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How to build resilience.io for sustainable urban energy and water systems

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Dr Xiaonan Wang presents the How to build resilience.io for sustainable urban energy and water systems, Energy seminar for The Energy Futures Lab at Imperial College, London on 2nd December 2016

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How to build resilience.io for sustainable urban energy and water systems

  1. 1. How to build resilience.io for sustainable urban energy and water systems Agent-Based Modelling and Resource Technology Optimization Xiaonan Wang, Koen H. van Dam, Charalampos Triantafyllidis, Rembrandt Koppelaar and Nilay Shah Department of Chemical Engineering, Imperial College London, UK resilience.io platform Energy Futures Lab Seminar December 2nd, 2016 1
  2. 2. 2 Motivation: Sustainable Development Goals http://www.un.org/sustainabledevelopment/sustainable-development-goals/By 2030
  3. 3. 3 Motivation: Sustainable Development Goals Universal and equitable access to safe and affordable drinking water and adequate sanitation and hygiene • 1.8 billion people globally use a source of drinking water that is fecally contaminated • 2.4 billion people lack access to basic sanitation services, such as toilets or latrines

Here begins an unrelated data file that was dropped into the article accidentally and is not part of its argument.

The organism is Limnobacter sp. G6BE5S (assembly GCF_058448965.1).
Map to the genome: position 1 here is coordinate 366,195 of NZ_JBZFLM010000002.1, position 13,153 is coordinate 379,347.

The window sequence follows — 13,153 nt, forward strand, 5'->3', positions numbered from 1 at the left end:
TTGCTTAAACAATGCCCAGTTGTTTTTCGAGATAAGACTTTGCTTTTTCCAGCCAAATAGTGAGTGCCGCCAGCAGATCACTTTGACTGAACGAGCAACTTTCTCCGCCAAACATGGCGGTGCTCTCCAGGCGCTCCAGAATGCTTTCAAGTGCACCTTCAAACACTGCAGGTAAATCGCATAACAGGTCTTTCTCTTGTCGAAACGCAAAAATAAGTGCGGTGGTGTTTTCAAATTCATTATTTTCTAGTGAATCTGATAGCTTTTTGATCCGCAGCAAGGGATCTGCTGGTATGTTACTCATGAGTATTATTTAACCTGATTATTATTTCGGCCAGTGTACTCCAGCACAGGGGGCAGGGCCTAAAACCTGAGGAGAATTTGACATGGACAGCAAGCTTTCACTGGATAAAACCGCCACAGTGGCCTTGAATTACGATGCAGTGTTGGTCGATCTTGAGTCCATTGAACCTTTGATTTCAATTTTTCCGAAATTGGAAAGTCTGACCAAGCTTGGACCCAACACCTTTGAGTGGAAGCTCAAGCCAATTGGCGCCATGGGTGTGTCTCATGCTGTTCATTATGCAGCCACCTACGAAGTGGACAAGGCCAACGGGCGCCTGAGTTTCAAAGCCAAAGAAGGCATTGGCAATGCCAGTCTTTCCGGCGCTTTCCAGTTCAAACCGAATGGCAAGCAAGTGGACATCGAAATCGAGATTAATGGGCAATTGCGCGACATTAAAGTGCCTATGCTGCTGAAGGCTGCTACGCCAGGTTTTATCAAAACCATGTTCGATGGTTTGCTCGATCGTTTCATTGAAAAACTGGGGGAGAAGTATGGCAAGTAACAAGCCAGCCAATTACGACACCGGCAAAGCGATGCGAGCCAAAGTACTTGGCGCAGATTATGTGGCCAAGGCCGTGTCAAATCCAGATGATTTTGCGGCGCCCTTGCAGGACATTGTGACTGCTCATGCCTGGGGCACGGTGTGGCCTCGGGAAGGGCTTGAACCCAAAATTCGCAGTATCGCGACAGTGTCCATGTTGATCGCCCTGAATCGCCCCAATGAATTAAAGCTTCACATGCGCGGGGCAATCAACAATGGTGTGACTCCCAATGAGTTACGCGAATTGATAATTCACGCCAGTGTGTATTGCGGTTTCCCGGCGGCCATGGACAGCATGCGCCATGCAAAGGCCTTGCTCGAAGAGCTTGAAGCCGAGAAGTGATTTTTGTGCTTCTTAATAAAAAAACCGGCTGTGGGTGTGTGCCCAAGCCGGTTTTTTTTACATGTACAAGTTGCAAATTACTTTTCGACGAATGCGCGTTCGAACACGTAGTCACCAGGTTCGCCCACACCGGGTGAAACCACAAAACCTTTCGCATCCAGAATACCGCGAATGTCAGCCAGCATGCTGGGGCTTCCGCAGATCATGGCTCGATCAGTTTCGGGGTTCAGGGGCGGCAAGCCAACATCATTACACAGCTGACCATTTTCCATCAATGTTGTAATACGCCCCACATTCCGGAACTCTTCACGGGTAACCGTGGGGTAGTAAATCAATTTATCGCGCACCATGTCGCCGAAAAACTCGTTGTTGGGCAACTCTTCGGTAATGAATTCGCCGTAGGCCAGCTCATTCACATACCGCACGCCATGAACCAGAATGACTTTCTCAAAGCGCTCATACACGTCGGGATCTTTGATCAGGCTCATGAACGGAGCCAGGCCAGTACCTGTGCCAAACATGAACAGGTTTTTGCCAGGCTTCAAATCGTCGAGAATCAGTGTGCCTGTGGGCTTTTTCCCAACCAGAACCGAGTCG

4. 4. 4 Motivation: Sustainable Development Goals Universal access to modern energy services, improve efficiency and increase use of renewable sources • One in five people still lacks access to modern electricity • 3 billion people rely on wood, coal, charcoal or animal waste for cooking and heating
  5. 5. 5 Motivation: Sustainable Development Goals Cities of opportunities for all, with access to basic services, energy, housing, transportation and more • More than half of the population (~3.5 billion) live in cities today, and reaching 70 percent by 2050 • 828 million people live in slums today and the number keeps rising
  6. 6. 6 Motivation: Smart Cities *Source: UN Habitat (United Nations Human Settlements Program)
  7. 7. 7 Motivation: resilience.io
  8. 8. 8 resilience.io
  9. 9. 9 Motivation: resilience.io Open access free at source for decision making
  10. 10. 10 Motivation: Energy-Water-Food Nexus 8% 70%30% 1% 15%
  11. 11. 11 Motivation: water and energy systems in sustainable city development Hydro Plant Labour input Hours/day No. people Job-types Waste heat Material inputs Quantity/hour ’’ /day ’’ /week ’’ /month ’’ /year Goods outputs Quantity/hour ’’ /day ’’ /week ’’ /month ’’ /year Energy input Electricity Heat Fuels Liquids Wastes Volume/time Solid Wastes Mass/time GHG Emissions Operational cost Currency/time for labour, energy, materials Investment cost Currency/facility
  12. 12. 12